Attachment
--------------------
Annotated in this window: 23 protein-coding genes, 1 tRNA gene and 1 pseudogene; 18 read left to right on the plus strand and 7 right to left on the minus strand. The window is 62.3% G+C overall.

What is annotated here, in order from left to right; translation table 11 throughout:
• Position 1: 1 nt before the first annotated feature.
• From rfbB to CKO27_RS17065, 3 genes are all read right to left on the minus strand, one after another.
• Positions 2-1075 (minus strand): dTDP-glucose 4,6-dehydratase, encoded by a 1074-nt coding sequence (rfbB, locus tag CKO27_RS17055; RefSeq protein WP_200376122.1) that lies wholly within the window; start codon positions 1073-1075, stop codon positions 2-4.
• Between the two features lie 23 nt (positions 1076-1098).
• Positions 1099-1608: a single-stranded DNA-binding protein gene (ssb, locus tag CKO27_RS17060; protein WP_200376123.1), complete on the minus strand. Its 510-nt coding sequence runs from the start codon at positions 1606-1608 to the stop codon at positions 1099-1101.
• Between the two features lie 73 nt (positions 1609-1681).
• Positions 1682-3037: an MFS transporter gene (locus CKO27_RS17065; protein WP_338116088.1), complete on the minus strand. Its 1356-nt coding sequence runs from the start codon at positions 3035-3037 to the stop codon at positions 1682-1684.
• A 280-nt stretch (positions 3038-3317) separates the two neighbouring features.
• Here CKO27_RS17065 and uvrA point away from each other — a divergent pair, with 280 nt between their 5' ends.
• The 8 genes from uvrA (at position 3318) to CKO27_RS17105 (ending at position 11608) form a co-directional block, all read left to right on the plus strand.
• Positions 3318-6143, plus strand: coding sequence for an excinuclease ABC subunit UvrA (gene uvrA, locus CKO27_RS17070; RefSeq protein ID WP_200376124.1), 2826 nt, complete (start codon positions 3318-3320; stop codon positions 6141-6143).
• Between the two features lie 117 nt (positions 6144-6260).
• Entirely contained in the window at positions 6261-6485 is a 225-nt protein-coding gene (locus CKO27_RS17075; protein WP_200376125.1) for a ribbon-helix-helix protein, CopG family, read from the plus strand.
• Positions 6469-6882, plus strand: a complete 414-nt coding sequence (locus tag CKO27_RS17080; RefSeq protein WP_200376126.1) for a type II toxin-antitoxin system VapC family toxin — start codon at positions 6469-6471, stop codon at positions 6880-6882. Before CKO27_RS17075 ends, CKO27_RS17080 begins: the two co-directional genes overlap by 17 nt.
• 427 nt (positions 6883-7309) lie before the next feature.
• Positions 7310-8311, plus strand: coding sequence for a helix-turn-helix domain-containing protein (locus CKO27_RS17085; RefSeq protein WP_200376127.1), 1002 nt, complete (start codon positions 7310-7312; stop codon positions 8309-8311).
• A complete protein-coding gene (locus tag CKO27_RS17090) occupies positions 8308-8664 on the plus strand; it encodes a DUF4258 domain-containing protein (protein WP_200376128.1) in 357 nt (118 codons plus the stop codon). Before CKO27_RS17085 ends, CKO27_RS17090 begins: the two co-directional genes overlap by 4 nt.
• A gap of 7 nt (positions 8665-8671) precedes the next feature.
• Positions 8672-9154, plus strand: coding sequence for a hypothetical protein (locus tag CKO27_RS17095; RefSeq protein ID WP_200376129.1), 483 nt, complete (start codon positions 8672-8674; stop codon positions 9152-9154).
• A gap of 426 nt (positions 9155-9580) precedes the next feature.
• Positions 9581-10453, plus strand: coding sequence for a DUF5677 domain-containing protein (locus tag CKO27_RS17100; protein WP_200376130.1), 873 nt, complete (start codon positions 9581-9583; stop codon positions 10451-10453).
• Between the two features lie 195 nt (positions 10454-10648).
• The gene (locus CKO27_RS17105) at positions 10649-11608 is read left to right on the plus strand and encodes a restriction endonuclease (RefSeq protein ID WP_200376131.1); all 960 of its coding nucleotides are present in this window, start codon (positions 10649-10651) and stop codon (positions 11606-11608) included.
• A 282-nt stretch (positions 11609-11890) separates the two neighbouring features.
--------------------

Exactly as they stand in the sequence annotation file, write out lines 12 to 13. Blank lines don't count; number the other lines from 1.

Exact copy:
• The 8 genes from uvrA (at position 3318) to CKO27_RS17105 (ending at position 11608) form a co-directional block, all read left to right on the plus strand.
• Positions 3318-6143, plus strand: coding sequence for an excinuclease ABC subunit UvrA (gene uvrA, locus CKO27_RS17070; RefSeq protein ID WP_200376124.1), 2826 nt, complete (start codon positions 3318-3320; stop codon positions 6141-6143).